Doki-Doki Universe – Review
by Mark R
Every once in a while, a game will come across your radar where you know absolutely nothing about it, but it has just enough of ‘that certain something’ to make you want to investigate further. It may be the quirky characters, an ever-so-vague yet slightly intriguing synopsis, or perhaps even a captivating art style. Sometimes, however, the game will tick all of those boxes… and Doki-Doki Universe is one such example. A casual flick through the store on the Vita and the pencil-thin drawings immediately caught my eye, prompting me to buy on the spot.
The premise is simple, and yet not. Your story begins as a family boards a space craft and heads off to pastures new, leaving their trusted robot, QT3, alone with his favourite red balloon and the promise that they’d come back for him. Some thirty-two years later, still patiently waiting, an alien by the name of Jeff flies overhead and spots QT3, telling him that his model has been discontinued and that he will be disassembled. When Qt3 tells his tale of his ‘family’ leaving him behind, Jeff throws out the notion that they may have deserted him because he lacked humanity, and that he would give him a chance to save himself by travelling the universe to learn about human emotions.
Your first taste of this learning curve comes on Planet Tutorial which, by some bizarre twist of fate, is where the whys and wherefores are spelled out in the simplest terms possible. Upon meeting someone, there is the option to view their info card to see which greeting they prefer, how they feel towards you, as well as what their likes and dislikes are. The relationship meter may also have a gift icon at either the top or bottom of the scale, showing you whether you’re most likely to be gifted something if they love or despise you. It is this information which dictates how you progress through the game, and how quickly you clear each level.
The levels are divided into planets whereby each planet will have a certain number of tasks to fulfil as well as gifts, which will either be hidden around the environment or the result of reaching the required relationship level with some, but not all, of the people you’ll meet along the way. As the tasks befalling you will undoubtedly require that you ‘summon’ something for the individual handing out the task, the most obvious approach is to uncover all of the hidden presents before interacting with anyone. This will either add more summonables to your inventory or allow you to collect dust bunnies, which is the currency used when summoning; if you run out of dust bunnies mid-level and need to summon in order to progress, you’ll have to leave the planet unfinished and collect the dust bunnies elsewhere.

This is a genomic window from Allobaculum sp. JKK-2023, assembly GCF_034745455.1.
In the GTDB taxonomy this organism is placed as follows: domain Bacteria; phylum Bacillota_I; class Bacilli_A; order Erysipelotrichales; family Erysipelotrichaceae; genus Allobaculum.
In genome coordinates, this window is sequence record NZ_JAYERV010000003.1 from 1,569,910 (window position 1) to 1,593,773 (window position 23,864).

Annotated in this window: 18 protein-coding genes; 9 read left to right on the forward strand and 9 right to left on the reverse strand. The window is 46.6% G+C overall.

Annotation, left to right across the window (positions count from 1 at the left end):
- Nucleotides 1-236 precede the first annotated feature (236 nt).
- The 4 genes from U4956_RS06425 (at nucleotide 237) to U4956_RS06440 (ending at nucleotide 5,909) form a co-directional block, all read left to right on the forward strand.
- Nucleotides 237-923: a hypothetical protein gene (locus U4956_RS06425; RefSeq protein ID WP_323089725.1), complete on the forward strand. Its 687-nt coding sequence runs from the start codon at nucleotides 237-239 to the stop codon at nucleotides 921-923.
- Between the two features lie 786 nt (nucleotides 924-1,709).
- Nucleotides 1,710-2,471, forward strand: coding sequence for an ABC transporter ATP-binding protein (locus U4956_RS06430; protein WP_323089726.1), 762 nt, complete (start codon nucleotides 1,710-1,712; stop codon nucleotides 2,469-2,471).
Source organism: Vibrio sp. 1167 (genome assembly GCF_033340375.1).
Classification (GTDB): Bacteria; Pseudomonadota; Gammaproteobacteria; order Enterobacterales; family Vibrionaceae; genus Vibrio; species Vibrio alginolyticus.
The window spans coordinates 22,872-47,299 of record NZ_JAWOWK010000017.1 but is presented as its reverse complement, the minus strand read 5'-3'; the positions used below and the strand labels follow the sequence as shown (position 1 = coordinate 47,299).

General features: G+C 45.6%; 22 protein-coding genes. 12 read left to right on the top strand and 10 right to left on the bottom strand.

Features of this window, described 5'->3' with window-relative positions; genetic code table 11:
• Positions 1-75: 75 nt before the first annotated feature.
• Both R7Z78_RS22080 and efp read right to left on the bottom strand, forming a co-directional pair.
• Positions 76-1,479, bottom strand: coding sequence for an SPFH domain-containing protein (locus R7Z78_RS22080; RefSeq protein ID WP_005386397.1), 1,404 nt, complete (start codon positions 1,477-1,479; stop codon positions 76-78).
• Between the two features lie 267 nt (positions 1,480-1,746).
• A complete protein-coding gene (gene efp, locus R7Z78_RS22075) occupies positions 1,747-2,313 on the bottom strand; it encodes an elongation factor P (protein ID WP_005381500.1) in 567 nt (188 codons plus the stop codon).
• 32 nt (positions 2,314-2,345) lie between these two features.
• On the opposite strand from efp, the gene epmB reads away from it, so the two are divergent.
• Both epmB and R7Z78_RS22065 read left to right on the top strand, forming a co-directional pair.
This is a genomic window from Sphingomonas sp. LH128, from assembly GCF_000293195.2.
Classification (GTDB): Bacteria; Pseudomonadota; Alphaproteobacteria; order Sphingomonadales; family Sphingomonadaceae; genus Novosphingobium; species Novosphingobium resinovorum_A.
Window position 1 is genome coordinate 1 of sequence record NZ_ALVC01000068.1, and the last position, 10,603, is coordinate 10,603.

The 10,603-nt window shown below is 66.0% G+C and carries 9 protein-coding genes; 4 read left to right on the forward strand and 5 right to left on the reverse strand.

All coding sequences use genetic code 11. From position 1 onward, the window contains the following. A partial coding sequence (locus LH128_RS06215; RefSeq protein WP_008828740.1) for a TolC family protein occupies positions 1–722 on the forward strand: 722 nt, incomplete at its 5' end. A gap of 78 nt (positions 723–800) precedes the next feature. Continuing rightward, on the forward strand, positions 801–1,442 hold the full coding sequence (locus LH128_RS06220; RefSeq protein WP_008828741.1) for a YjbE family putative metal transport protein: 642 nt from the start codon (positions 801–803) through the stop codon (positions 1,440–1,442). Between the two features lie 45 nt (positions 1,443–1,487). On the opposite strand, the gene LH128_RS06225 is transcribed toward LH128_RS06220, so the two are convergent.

Summoning is a game in itself, and can be frustrating at times. With several hundred summonable items at your disposal, assuming you’ve been doing well enough along the way to receive and find gifts, it may take some time to provide one of your new-found friends with a bird that’s not too big or not too small, and is brightly coloured. When you enter the summoning screen you’re presented with a cluster of bubbles, each containing an icon of what they produce, and a gramophone in the bottom corner. If the randomly-displayed icons serve no purpose for your current conversation, a tap on the gramophone will have them randomly regenerate. If, on the other hand, the icons show a large black bird, you have the option to drag that bird into the gramophone’s cone and have it regurgitate as many ‘similar’ items as possible within the next selection. Sadly, ‘similar’ may mean ‘black’, ‘large’ or, if you’re lucky, ‘bird-like’. The chances of you landing a medium-sized, brightly coloured bird on the first few attempts are slim, so there may be times where five minutes or more are spent trying to get that peacock that you know you saw several planets ago.